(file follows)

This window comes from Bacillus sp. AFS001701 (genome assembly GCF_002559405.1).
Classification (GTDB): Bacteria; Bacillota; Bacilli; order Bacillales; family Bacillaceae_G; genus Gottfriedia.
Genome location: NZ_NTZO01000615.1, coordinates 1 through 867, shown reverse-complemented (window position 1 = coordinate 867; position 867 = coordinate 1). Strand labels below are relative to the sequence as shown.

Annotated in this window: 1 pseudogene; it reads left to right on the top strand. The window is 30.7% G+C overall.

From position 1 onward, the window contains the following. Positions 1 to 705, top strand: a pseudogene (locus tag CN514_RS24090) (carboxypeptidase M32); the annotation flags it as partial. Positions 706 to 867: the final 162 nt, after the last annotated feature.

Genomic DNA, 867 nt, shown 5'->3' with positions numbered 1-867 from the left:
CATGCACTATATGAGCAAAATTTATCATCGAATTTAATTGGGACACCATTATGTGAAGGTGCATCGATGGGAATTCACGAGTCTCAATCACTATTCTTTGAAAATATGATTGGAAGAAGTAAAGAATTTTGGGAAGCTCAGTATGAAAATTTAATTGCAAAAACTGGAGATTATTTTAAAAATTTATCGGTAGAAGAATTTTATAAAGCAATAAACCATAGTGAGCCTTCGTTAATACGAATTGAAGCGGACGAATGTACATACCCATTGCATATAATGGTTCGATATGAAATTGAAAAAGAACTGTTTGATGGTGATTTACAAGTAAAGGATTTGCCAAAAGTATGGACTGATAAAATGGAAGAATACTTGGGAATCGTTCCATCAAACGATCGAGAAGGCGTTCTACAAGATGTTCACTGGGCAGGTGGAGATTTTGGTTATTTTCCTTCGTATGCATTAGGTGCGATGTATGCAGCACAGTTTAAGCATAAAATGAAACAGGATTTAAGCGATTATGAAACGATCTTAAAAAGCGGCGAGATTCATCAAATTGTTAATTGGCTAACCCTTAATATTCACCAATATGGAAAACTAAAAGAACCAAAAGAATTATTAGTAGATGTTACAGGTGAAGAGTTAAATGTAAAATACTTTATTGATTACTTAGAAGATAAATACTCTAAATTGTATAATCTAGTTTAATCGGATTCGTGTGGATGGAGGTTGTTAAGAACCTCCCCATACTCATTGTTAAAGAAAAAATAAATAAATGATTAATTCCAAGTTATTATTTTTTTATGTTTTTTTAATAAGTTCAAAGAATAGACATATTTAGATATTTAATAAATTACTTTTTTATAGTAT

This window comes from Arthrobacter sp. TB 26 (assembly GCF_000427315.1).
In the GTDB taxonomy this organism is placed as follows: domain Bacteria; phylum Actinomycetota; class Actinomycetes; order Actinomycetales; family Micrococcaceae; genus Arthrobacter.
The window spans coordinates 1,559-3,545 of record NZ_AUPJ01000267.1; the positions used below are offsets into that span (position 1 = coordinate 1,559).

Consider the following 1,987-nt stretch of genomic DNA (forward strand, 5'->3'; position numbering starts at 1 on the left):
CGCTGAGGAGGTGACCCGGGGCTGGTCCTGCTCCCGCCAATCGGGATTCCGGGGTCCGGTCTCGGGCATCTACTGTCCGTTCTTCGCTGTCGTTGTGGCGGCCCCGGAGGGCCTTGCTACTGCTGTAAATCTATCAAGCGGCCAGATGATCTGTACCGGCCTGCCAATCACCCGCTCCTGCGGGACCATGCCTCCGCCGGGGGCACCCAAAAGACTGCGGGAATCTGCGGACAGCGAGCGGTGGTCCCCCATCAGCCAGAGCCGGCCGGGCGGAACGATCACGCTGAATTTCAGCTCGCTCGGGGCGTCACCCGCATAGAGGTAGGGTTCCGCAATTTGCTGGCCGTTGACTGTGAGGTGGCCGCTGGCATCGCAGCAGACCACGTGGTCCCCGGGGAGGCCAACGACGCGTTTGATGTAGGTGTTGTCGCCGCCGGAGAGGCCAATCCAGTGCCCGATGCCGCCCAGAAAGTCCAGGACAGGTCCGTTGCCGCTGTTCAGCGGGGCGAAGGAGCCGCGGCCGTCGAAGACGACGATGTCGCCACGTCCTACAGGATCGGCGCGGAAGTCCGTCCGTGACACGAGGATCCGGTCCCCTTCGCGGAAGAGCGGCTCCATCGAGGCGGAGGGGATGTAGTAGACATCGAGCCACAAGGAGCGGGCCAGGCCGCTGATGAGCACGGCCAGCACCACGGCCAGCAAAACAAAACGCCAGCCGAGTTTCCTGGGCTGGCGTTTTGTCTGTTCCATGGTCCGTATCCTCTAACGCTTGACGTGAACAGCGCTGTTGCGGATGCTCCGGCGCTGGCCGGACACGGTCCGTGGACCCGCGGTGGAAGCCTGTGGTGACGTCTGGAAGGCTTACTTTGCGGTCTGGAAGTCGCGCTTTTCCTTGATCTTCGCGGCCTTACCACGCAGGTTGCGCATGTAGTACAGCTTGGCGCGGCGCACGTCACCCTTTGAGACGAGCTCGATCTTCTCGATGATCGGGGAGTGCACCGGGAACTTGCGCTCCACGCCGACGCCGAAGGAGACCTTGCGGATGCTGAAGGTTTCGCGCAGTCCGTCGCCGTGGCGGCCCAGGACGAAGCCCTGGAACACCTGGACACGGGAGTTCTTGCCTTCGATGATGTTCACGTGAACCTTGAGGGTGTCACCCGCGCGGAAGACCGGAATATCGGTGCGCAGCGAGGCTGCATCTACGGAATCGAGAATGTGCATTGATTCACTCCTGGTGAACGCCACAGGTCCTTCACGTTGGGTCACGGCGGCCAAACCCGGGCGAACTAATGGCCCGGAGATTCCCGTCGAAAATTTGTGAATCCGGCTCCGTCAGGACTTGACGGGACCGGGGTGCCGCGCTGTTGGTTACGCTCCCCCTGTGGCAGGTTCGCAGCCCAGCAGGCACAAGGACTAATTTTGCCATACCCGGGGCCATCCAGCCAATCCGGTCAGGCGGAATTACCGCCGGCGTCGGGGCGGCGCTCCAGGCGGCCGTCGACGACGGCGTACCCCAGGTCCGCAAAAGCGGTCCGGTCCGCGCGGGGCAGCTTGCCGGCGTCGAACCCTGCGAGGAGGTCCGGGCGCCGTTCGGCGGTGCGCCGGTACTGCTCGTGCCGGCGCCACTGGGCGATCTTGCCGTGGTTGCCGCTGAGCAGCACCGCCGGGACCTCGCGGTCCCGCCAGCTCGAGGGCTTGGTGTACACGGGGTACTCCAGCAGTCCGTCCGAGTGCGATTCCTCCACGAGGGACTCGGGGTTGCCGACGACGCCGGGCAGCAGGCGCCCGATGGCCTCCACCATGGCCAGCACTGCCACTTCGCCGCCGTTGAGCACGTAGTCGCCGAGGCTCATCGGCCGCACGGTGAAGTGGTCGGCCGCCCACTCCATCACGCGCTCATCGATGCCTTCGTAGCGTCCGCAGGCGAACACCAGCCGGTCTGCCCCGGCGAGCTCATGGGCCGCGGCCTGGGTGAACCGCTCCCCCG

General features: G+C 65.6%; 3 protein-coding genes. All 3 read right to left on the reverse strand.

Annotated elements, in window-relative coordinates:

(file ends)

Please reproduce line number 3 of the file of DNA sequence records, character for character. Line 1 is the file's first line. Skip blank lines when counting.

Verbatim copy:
Genome location: NZ_NTZO01000615.1, coordinates 1 through 867, shown reverse-complemented (window position 1 = coordinate 867; position 867 = coordinate 1). Strand labels below are relative to the sequence as shown.